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Julia Glass, photo by Dennis Cowley
Julia Glass


NYS Writers Institute, April 3, 2014
4:15 p.m. Seminar | Campus Center Room 375, Campus Center, Uptown Campus
8:00 p.m. Reading | Huxley Theatre, NYS Museum, Cultural Education Center, Downtown Albany

Julia Glass, National Book Award-winning author of Three Junes (2002), will read from her new novel, And the Dark Sacred Night (2014), on Thursday, April 3, 2014 at 8 p.m. in the Huxley Theatre of the New York State Museum, Cultural Education Center, at the Empire State Plaza in downtown Albany. Earlier that same day at 4:15 p.m., the author will offer an informal seminar in Campus Center 375 on the University at Albany’s uptown campus. Free and open to the public, the events are sponsored by the New York State Writers Institute and the Friends of the New York State Library.


Julia Glass published her very first novel, Three Junes (2002), at the age of 46. The book earned extraordinary praise from reviewers and was the surprise winner of that year’s National Book Award for Fiction. In a 2002 profile of Glass that appeared in New York magazine, Meryl Gordon said, “Jaws dropped when unknown author Julia Glass beat a field crowded with literary luminaries to win the National Book Award for her debut novel, Three Junes. Why haven’t we heard from this 46-year-old West Village mom before now? Just call her a late bloomer.”

Glass’s newest novel, And the Dark Sacred Night (2014), is set in the Vermont woods and on Cape Cod. It tells the story of a middle-aged man, Kit Noonan, an out-of-work art historian who seeks to discover the identity of the father he never knew. The novel revisits characters from Glass’s previous books, including Fenno McLeod, the gay Greenwich Village bookseller who was a major character in Three Junes.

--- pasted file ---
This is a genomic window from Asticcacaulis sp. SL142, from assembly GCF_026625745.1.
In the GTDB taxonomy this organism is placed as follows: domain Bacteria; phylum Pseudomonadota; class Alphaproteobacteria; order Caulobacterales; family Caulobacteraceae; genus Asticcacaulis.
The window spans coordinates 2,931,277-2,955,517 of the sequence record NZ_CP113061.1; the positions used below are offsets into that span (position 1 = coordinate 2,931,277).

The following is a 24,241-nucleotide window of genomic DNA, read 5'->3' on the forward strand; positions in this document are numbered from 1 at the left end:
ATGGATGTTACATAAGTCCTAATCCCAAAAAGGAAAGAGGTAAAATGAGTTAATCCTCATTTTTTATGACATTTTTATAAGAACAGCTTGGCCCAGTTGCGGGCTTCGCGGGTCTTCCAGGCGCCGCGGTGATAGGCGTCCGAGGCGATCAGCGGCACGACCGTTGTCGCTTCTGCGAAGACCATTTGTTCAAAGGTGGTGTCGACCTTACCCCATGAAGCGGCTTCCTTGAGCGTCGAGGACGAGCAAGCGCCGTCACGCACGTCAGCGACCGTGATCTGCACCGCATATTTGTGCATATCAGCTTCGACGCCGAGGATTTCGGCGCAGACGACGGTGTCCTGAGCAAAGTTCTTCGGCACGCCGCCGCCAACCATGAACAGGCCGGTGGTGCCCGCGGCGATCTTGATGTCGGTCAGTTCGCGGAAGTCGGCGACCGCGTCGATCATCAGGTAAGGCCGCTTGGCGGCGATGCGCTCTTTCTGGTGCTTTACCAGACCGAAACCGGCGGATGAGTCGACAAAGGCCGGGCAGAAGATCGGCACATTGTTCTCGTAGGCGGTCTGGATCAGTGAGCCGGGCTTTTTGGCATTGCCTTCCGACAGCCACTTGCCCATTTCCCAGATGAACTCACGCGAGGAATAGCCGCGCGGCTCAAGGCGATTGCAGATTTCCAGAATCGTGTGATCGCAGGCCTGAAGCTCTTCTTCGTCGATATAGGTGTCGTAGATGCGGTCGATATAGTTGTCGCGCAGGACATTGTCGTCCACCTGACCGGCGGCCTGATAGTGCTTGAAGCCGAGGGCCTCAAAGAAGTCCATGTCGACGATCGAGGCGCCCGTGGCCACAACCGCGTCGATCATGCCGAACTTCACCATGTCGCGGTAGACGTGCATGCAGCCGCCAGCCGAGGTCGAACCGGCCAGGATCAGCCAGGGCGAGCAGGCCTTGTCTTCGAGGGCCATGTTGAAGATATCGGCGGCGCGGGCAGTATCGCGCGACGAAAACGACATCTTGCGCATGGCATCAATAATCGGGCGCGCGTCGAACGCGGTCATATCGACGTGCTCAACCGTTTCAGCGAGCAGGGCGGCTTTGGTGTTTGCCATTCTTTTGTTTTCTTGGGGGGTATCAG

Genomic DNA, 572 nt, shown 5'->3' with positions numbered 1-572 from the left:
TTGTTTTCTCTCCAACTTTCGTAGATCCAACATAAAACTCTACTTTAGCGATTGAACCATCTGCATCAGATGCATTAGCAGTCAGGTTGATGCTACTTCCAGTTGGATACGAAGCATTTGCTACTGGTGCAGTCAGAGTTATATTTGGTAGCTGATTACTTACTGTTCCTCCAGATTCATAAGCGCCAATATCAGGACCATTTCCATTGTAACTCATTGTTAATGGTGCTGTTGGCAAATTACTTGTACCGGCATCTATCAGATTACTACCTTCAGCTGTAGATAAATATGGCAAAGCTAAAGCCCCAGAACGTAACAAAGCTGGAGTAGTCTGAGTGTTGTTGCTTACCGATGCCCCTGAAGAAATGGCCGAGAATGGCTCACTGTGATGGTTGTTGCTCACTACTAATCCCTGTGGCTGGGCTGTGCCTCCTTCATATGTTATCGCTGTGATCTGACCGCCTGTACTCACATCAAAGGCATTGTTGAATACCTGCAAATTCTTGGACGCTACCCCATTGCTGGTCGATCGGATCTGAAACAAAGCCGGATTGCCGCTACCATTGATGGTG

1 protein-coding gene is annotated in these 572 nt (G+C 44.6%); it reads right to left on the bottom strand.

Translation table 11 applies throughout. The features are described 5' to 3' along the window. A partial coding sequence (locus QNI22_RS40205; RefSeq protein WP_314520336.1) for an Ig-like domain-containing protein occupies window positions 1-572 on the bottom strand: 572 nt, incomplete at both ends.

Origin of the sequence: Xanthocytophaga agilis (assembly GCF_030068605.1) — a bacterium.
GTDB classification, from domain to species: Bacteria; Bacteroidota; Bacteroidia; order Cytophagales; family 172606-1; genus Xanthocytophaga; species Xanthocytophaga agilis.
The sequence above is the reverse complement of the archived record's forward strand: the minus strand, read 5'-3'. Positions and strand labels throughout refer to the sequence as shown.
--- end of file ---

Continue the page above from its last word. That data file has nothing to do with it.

And the Dark Sacred NightA Library Journal review of And the Dark Sacred Night described the novel as, “Examining complicated family relationships among several families whose lives intertwine in unexpected ways, this [is a] warm and engaging story about what it means to be a father….”   

Three Junes presented the loves, sorrows, and secrets of a Scottish family during three different months of June over the course of a decade. In 1989, aging Paul McLeod, a recent widower on vacation in Greece, falls in love with a young American artist. In 1995, after McLeod’s death, three grown sons gather for a reunion at their ancestral Scottish home. In 1999, McLeod’s son Fenno, an introspective gay man, is at a dinner party on the Long Island shore where he happens to meet Fern Olitsky, the woman who stole his father’s heart.

The New Yorker reviewer called Three Junes, “Enormously accomplished….rich, absorbing, and full of life.” Katherine Wolff, writing for the New York Times said, “Masterfully, Three Junes shows how love follows a circuitous path, how its messengers come to wear disguises. Julia Glass has written a generous book about family expectations— but also about happiness, luck and, as she puts it, the ‘grandiosity of genes.’”

Other novels by Glass include The Widower’s Tale (2010), I See You Everywhere (2008), and The Whole World Over (2006). The Widower’s Tale tells the story of an elderly man, Percy Darling, who allows a preschool to take over a barn on his property. Percy must find ways to cope and redefine himself when his private world is suddenly overrun by children, parents, and teachers. The Richmond Times-Dispatch called it, “A masterful exploration of the secret places of the human heart.” Entertainment Weekly called it, “Tremendously engaging,” and said, “It’s a large, endearing cast, bursting with emotional and social issues, and Glass slips effortlessly between their individual and enmeshed dramas.”

For additional information, contact the Writers Institute at 518-442-5620 or online at https://www.albany.edu/writers-inst.